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verb (used with object), urged, urg·ing.
  1. to push or force along; impel with force or vigor: to urge the cause along.
  2. to drive with incitement to speed or effort: to urge dogs on with shouts.
  3. to press, push, or hasten (the course, activities, etc.): to urge one's escape.
  4. to impel, constrain, or move to some action: urged by necessity.
  5. to endeavor to induce or persuade, as by entreaties; entreat or exhort earnestly: to urge a person to greater caution.
  6. to press (something) upon the attention: to urge a claim.
  7. to insist on, allege, or assert with earnestness: to urge the need of haste.
  8. to press by persuasion or recommendation, as for acceptance, performance, or use; recommend or advocate earnestly: to urge a plan of action.
verb (used without object), urged, urg·ing.
  1. to exert a driving or impelling force; give an impulse to haste or action: Hunger urges.
  2. to make entreaties or earnest recommendations.
  3. to press arguments or allegations, as against a person, action, or cause: The senator urged against the confirmation of the appointment.
  1. an act of urging; impelling action, influence, or force; impulse.
  2. an involuntary, natural, or instinctive impulse: the sex urge.

Origin of urge

First recorded in 1550–60, urge is from the Latin word urgēre to press, force, drive, urge
Related formsurg·ing·ly, adverbo·ver·urge, verb, o·ver·urged, o·ver·urg·ing.un·urged, adjectiveun·urg·ing, adjective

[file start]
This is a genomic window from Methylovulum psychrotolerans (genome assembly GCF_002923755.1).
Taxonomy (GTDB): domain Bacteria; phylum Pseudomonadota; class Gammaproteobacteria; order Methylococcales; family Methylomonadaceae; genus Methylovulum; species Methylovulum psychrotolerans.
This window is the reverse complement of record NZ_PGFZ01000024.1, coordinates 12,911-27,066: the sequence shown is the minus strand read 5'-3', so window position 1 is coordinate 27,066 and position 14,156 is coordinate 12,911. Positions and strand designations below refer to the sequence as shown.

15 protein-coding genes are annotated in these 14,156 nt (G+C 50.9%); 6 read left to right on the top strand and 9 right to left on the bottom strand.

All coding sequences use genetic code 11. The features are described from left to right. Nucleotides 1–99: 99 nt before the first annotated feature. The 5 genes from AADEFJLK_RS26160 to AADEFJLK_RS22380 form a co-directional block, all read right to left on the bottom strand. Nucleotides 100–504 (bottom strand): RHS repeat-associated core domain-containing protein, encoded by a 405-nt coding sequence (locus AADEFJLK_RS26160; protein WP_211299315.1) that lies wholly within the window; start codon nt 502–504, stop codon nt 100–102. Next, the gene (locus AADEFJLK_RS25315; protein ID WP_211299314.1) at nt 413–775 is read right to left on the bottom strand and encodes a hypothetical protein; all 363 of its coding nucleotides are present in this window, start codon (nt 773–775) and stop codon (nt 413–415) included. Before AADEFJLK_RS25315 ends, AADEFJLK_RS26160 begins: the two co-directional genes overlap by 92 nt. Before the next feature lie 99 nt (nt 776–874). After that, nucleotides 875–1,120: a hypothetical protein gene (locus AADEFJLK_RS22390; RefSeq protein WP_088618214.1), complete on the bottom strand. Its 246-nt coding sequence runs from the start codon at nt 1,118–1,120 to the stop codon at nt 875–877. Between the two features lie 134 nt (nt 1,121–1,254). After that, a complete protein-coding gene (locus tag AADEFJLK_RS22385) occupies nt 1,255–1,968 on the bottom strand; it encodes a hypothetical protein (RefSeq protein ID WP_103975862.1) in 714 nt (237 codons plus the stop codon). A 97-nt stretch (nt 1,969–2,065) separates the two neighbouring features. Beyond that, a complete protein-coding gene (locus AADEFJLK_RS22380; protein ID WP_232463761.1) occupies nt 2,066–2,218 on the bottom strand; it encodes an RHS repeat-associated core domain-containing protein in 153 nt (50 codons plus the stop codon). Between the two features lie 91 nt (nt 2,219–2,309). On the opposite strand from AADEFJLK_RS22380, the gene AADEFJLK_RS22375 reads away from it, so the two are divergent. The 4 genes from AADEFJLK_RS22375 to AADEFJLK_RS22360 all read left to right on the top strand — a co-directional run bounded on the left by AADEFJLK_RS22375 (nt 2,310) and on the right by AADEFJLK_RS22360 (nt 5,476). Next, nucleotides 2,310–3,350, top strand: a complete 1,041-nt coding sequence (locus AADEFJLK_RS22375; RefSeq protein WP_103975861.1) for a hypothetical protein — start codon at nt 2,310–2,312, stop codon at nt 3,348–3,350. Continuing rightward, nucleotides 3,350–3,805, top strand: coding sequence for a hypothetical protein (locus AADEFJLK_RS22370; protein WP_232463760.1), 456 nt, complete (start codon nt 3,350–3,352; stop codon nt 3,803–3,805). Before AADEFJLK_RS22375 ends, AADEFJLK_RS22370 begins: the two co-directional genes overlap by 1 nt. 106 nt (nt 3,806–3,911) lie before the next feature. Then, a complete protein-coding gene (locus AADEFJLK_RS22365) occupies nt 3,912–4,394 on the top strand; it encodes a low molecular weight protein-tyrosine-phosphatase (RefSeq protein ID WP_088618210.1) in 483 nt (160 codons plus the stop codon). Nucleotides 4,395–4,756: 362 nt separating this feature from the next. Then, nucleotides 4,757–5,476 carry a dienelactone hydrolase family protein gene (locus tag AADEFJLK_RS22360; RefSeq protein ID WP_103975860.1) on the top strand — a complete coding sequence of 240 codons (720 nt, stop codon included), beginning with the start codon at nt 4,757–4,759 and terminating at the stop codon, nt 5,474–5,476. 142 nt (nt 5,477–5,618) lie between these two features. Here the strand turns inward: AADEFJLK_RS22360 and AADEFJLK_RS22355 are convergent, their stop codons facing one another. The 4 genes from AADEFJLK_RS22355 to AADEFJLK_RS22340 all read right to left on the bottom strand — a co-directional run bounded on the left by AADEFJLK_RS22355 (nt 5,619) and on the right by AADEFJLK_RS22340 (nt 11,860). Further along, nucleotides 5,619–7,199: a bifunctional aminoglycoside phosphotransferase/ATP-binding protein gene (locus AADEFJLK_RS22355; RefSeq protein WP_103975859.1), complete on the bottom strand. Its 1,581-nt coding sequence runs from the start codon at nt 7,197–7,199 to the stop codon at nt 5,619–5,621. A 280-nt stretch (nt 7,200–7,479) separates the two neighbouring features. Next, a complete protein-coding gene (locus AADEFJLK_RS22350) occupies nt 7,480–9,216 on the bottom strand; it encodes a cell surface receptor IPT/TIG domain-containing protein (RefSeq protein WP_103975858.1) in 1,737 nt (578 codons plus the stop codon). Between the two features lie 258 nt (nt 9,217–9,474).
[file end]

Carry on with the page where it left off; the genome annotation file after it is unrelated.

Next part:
Synonyms for urge

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Antonyms for urge

1–3. deter. 4, 5. discourage.
Dictionary.com Unabridged Based on the Random House Unabridged Dictionary, © Random House, Inc. 2018

Examples from the Web for urging

Contemporary Examples of urging

Historical Examples of urging

British Dictionary definitions for urging


  1. (tr) to plead, press, or move (someone to do something)we urged him to surrender
  2. (tr; may take a clause as object) to advocate or recommend earnestly and persistently; plead or insist onto urge the need for safety
  3. (tr) to impel, drive, or hasten onwardshe urged the horses on
  4. (tr) archaic, or literary to stimulate, excite, or incite
  1. a strong impulse, inner drive, or yearning

Word Origin for urge

C16: from Latin urgēre
Collins English Dictionary - Complete & Unabridged 2012 Digital Edition © William Collins Sons & Co. Ltd. 1979, 1986 © HarperCollins Publishers 1998, 2000, 2003, 2005, 2006, 2007, 2009, 2012

Word Origin and History for urging



1610s, from urge (v.); in frequent use after c.1910.



1550s, from Latin urgere "to press hard, push, drive, compel," from PIE root *werg- "to work" (cf. Avestan vareza "work, activity;" Greek ergon "work," orgia "religious performances," organon "tool;" Armenian gorc "work;" Lithuanian verziu "tie, fasten, squeeze," vargas "need, distress;" Old Church Slavonic vragu "enemy;" Gothic waurkjan, Old English wyrcan "work;" Gothic wrikan "persecute," Old English wrecan "drive, hunt, pursue;" Old Norse yrka "work, take effect"). Related: Urged; urging.

Online Etymology Dictionary, © 2010 Douglas Harper